The stator is at the dead center of the torque converter. The purpose of the stator is to redirect fluid that is returning from the turbine. It sends it away before it touches the pump again.

This results in a more efficient torque converter.

More About the Stator

The stator’s blade design is aggressive and is designed to do a specific job. It is designed to reverse the transmission fluid direction.

Inside the stator, a one-way clutch provides a connection from the stator to a fixed shaft. This fixed shaft is in the transmission. Thanks to this arrangement, the stator is not made to spin with the fluid.

Instead, it spins only in the opposite direction. This forced the fluid to change direction when it comes into contact with the blades of the stator.

Applications Best Suited for Torque Converters

As you have already guessed, automatic transmissions are best for torque converters. You will also find it in industry, mostly being used in power transmissions. You see such transmissions on machines like conveyor belts, drill rigs, and forklifts.

Even heavy construction equipment uses this mechanism, as well as locomotives. Marine propulsion is another popular application for torque converters.

The torque converter has lesser fuel efficiency than that of a vehicle equipped with a manual transmission. This is because the transmission does not move at the same speed as the engine. As a result, power is wasted.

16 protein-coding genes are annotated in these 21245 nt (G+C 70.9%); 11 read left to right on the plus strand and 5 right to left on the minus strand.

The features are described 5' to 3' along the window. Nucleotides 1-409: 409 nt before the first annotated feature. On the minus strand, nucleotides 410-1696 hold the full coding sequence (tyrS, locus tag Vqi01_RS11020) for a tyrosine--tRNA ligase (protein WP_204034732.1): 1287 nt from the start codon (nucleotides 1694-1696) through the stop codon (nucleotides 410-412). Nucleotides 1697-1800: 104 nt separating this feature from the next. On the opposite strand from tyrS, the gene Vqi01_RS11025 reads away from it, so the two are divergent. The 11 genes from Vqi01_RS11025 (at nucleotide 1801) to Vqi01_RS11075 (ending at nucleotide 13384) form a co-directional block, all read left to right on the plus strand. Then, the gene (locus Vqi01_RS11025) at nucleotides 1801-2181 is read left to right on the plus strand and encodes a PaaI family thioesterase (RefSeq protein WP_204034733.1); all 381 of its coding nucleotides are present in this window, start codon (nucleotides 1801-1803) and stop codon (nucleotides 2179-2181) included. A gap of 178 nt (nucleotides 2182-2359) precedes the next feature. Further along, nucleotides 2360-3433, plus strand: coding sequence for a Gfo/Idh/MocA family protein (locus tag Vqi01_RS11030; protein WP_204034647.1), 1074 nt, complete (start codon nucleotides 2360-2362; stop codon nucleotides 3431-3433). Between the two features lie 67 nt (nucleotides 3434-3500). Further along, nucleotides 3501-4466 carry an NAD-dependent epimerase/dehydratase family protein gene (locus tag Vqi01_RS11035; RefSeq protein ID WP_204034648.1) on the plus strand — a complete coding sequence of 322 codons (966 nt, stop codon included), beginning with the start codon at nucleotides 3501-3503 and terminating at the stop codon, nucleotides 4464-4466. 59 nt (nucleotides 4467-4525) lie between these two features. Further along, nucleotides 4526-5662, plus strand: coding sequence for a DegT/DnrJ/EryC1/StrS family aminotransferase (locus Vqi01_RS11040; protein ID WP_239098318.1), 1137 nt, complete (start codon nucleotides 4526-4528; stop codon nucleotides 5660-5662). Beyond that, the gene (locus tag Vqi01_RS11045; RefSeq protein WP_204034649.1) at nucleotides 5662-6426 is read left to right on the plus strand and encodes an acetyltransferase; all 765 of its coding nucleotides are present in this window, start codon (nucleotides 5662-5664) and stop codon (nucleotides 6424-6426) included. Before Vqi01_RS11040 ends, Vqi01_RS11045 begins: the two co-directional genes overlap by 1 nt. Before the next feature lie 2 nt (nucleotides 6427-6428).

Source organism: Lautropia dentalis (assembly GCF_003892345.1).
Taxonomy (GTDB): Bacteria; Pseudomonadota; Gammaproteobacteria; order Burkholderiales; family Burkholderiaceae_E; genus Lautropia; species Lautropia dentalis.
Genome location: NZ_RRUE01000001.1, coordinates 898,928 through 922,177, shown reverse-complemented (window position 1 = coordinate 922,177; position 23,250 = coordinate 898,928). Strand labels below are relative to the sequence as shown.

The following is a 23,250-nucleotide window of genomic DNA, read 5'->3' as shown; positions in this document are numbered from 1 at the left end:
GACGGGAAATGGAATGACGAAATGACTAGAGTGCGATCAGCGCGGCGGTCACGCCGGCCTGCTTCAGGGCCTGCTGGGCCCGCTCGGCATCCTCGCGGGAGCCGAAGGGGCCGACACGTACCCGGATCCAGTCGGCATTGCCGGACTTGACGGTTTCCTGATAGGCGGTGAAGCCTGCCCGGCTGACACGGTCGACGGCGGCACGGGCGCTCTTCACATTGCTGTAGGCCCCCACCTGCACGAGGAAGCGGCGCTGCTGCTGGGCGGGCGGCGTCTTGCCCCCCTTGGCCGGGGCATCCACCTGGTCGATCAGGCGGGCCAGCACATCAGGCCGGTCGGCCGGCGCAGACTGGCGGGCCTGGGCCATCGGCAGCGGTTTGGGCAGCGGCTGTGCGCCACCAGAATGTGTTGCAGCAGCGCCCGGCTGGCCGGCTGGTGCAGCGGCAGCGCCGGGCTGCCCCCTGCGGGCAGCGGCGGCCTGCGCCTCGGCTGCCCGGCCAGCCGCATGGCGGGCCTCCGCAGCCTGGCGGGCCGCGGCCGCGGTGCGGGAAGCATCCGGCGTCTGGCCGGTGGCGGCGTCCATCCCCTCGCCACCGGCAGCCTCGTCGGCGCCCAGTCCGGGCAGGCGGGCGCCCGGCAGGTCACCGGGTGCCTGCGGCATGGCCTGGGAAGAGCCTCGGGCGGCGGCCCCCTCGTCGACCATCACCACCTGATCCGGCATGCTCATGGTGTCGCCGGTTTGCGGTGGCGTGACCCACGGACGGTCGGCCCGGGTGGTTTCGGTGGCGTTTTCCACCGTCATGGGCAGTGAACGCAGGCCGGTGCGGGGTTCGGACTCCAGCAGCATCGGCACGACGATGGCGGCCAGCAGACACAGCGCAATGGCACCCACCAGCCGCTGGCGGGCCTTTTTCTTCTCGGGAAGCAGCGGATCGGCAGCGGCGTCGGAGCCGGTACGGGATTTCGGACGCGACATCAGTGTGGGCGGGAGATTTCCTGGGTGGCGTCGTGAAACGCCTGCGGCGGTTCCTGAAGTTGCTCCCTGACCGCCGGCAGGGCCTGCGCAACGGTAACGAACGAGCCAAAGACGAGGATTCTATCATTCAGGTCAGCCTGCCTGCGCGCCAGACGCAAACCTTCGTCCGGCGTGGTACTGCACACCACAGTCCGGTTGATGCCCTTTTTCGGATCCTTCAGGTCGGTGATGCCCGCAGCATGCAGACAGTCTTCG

Compare and contrast any manual transmission car with the same model featuring an automatic. You will see the difference in gas mileage.


In conclusion, we can see the advantages and disadvantages of both. Each is great when used in the proper application.

I hope that you were able to learn the differences between these two mechanisms. No matter your purpose for learning, we hope it will be helpful for you in the future.


Hi, I'm Goran, a go-kart enthusiast with years of go-karting experience. I run GoKartLife.com and write most of the content on the blog. I love sharing my knowledge and passion for go-karts with others and aim to provide valuable insights, tips, and information for anyone interested in this exciting hobby. I'm grateful for the support from the go-kart community and am always looking for ways to improve and provide more value to my readers. Thank you for visiting GoKartLife.com!"